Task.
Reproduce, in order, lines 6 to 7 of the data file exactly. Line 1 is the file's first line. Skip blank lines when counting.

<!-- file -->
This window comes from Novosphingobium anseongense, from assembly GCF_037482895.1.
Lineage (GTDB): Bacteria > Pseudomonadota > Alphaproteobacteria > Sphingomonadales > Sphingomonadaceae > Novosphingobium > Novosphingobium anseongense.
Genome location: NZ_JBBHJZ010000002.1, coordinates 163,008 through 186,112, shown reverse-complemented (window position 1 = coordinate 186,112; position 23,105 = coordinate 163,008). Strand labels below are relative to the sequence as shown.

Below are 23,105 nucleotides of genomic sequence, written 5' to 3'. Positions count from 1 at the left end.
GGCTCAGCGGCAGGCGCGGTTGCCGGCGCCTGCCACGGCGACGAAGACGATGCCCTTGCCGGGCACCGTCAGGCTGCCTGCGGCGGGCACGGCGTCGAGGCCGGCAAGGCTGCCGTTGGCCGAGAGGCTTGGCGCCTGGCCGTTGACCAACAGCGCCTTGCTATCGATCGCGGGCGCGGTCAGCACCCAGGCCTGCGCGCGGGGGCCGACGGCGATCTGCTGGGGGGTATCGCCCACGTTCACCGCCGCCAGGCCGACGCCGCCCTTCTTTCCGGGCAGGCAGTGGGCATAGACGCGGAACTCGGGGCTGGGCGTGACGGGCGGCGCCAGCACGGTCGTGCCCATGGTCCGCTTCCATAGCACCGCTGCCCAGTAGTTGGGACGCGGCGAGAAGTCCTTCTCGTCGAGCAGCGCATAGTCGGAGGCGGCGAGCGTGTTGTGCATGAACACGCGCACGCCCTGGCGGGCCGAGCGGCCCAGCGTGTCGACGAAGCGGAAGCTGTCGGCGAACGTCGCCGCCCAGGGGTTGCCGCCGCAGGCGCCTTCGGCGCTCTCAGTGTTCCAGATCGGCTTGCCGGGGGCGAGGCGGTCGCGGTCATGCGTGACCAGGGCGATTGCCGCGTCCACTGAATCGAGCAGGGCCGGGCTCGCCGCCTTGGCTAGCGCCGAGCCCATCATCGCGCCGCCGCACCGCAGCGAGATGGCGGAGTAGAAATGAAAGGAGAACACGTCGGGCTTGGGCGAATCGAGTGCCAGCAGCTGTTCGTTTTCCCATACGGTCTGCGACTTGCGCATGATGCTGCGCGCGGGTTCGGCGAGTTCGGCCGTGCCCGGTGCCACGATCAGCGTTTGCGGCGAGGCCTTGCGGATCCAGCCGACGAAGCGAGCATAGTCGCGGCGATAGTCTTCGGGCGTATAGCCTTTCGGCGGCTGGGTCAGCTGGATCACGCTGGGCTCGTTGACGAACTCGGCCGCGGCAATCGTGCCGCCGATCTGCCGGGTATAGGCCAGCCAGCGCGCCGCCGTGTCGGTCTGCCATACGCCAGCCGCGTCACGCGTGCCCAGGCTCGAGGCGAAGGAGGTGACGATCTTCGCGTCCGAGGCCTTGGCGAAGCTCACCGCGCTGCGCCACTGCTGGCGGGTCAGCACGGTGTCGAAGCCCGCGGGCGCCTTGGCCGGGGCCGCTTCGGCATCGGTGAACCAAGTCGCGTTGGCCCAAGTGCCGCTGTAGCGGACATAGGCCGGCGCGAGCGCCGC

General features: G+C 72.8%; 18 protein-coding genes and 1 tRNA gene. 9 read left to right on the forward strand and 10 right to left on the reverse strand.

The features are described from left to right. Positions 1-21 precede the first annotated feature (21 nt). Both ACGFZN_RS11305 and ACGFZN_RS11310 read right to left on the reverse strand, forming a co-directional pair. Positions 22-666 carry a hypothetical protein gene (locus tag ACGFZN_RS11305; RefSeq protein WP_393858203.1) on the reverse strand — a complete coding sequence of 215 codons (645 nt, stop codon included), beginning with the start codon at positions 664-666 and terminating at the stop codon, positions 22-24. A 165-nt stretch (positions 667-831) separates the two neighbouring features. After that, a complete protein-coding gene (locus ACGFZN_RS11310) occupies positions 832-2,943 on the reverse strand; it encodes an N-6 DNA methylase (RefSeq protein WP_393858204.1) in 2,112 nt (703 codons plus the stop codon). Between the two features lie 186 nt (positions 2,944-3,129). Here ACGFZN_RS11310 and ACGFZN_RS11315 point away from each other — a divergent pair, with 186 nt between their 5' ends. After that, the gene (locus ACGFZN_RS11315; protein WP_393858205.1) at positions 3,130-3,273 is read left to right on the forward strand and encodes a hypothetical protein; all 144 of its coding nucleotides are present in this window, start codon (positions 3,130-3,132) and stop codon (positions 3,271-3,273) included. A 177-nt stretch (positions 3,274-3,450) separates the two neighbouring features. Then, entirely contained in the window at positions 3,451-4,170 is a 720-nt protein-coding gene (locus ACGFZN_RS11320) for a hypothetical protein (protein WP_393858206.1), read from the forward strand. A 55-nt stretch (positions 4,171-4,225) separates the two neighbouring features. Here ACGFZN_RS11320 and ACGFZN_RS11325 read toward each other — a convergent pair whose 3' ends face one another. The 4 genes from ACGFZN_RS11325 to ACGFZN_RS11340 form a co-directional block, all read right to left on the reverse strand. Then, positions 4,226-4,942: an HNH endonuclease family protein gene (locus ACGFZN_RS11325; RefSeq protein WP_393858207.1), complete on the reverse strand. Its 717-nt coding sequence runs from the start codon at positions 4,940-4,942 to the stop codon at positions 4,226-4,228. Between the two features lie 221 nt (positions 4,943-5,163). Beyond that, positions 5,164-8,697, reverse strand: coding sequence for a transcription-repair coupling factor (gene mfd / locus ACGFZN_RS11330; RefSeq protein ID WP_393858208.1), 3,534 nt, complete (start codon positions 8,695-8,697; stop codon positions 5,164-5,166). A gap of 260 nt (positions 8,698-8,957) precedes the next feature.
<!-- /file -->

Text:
General features: G+C 72.8%; 18 protein-coding genes and 1 tRNA gene. 9 read left to right on the forward strand and 10 right to left on the reverse strand.

The features are described from left to right. Positions 1-21 precede the first annotated feature (21 nt). Both ACGFZN_RS11305 and ACGFZN_RS11310 read right to left on the reverse strand, forming a co-directional pair. Positions 22-666 carry a hypothetical protein gene (locus tag ACGFZN_RS11305; RefSeq protein WP_393858203.1) on the reverse strand — a complete coding sequence of 215 codons (645 nt, stop codon included), beginning with the start codon at positions 664-666 and terminating at the stop codon, positions 22-24. A 165-nt stretch (positions 667-831) separates the two neighbouring features. After that, a complete protein-coding gene (locus ACGFZN_RS11310) occupies positions 832-2,943 on the reverse strand; it encodes an N-6 DNA methylase (RefSeq protein WP_393858204.1) in 2,112 nt (703 codons plus the stop codon). Between the two features lie 186 nt (positions 2,944-3,129). Here ACGFZN_RS11310 and ACGFZN_RS11315 point away from each other — a divergent pair, with 186 nt between their 5' ends. After that, the gene (locus ACGFZN_RS11315; protein WP_393858205.1) at positions 3,130-3,273 is read left to right on the forward strand and encodes a hypothetical protein; all 144 of its coding nucleotides are present in this window, start codon (positions 3,130-3,132) and stop codon (positions 3,271-3,273) included. A 177-nt stretch (positions 3,274-3,450) separates the two neighbouring features. Then, entirely contained in the window at positions 3,451-4,170 is a 720-nt protein-coding gene (locus ACGFZN_RS11320) for a hypothetical protein (protein WP_393858206.1), read from the forward strand. A 55-nt stretch (positions 4,171-4,225) separates the two neighbouring features. Here ACGFZN_RS11320 and ACGFZN_RS11325 read toward each other — a convergent pair whose 3' ends face one another. The 4 genes from ACGFZN_RS11325 to ACGFZN_RS11340 form a co-directional block, all read right to left on the reverse strand. Then, positions 4,226-4,942: an HNH endonuclease family protein gene (locus ACGFZN_RS11325; RefSeq protein WP_393858207.1), complete on the reverse strand. Its 717-nt coding sequence runs from the start codon at positions 4,940-4,942 to the stop codon at positions 4,226-4,228. Between the two features lie 221 nt (positions 4,943-5,163). Beyond that, positions 5,164-8,697, reverse strand: coding sequence for a transcription-repair coupling factor (gene mfd / locus ACGFZN_RS11330; RefSeq protein ID WP_393858208.1), 3,534 nt, complete (start codon positions 8,695-8,697; stop codon positions 5,164-5,166). A gap of 260 nt (positions 8,698-8,957) precedes the next feature.